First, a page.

Preface: Thousands of internally displaced persons in al-Hawl Refugee Camp, east of Al-Hasakah city, face a risk of “typhoid fever“, which is a fatal disease, after its noticeable spread within the camp. Nearly 24 camp resident dead of typhoid, mostly women and children, and 269 others showed symptoms during March 2018, according to several testimonies obtained by STJ.
“Typhoid fever is a life-threatening infection caused by the bacterium Salmonella Typhi. It is usually spread through contaminated food or water. Symptoms include prolonged fever, fatigue, headache, nausea, abdominal pain, and constipation or diarrhoea. Some patients may have a rash. Severe cases may lead to serious complications or even death. Typhoid fever can be treated with antibiotics although increasing resistance to different types of antibiotics is making treatment more complicated. Even when the symptoms go away, people may still be carrying typhoid bacteria, meaning they can spread it to others through their faeces.”
According to STJ field researcher, the al-Hawl Refugee Camp has a single health center, which only provides first aid services, such as examining patients and giving them painkillers. Noting that most of the center’s medical staff members are volunteers and have not worked in the health field before, except the doctor supervising the center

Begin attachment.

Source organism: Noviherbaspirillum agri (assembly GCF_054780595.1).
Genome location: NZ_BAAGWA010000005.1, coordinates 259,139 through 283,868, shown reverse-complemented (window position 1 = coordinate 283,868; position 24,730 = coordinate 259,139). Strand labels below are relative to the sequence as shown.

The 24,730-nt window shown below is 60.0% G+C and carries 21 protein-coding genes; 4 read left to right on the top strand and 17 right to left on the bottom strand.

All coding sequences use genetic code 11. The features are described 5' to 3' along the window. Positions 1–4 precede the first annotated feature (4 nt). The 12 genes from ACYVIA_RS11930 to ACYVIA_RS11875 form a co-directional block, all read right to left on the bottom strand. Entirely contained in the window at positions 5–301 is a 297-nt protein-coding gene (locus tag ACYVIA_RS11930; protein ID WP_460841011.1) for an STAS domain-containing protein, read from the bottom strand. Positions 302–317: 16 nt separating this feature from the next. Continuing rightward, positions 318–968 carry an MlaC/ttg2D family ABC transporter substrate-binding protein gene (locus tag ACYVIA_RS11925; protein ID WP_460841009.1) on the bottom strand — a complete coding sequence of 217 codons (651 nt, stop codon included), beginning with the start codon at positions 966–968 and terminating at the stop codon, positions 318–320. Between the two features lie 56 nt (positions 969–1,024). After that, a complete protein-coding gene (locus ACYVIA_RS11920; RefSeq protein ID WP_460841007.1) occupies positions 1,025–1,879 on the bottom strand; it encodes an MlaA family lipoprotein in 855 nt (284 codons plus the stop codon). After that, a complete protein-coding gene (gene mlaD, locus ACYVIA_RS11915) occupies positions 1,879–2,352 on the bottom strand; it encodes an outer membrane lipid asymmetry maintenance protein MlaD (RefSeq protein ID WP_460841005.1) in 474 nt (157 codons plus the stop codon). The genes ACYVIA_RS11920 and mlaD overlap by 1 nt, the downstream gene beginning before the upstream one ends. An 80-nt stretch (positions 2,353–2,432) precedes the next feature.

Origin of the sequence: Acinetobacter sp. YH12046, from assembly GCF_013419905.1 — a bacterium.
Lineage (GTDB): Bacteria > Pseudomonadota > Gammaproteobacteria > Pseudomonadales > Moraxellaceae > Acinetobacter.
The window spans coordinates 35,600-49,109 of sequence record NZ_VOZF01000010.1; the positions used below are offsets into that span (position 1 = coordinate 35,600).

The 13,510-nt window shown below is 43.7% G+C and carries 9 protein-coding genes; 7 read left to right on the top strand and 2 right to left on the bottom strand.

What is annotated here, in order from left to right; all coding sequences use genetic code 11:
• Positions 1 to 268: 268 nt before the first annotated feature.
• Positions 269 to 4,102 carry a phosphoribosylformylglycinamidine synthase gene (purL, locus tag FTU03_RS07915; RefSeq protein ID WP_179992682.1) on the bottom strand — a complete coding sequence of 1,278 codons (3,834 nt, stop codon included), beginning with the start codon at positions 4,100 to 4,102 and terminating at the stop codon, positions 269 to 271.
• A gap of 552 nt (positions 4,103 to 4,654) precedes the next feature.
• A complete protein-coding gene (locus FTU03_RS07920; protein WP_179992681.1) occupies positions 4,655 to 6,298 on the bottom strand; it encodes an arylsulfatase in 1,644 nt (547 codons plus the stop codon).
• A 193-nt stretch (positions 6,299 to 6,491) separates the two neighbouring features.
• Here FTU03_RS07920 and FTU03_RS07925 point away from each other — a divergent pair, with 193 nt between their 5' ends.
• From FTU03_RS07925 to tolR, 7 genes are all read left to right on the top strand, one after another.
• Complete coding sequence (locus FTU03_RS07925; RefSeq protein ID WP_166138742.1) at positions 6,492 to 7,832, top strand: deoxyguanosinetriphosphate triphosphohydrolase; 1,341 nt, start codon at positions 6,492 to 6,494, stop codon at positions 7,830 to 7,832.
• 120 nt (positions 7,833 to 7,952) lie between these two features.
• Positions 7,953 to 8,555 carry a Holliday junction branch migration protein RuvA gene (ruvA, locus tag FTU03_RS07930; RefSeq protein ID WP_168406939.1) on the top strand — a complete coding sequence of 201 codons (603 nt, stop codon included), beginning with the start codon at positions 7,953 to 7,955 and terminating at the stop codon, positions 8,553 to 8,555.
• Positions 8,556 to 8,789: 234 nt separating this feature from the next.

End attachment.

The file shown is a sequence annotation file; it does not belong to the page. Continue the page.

STJ had earlier prepared a report entitled “Cold and Shortage of Medical Services Cause Death of Three Children in Mabrouka Camp, The Camp Contains Up To 8,000 Displaced from Deir az-Zor and Raqqa”. The organization has also prepared a Fact Sheet on Camps for “the Internally Displaced” Located in Autonomous-Administered Areas in Northern Syria.
Image shows some patients from al-Hawl Refugee Camp gathering by the health center of the camp. Taken on April 3, 2018Photo credit: STJ
First: al-Hawl Camp’s Set up, Location and Management
The “al-Hawl Refugee Camp” located east of Al-Hasakah, 45 km away, that it is actually affiliated to the town of al-Hawl, which administratively subordinated to Al-Hasakah province. In early 1991, at the time of the Gulf War, the United Nations High Commissioner for Refugees (UNHCR) established the “al-Hawl camp” on the southern outskirts of al-Hawl town, which was then managed in coordination with the Syrian government. In the aftermath of the 2003 Iraq War, it was reopened to receive the refugees and escapees from the fighting there.
In 2013, the camp went completely out of service after the control of the Islamic State “also known as ISIL”, on al-Hawl town.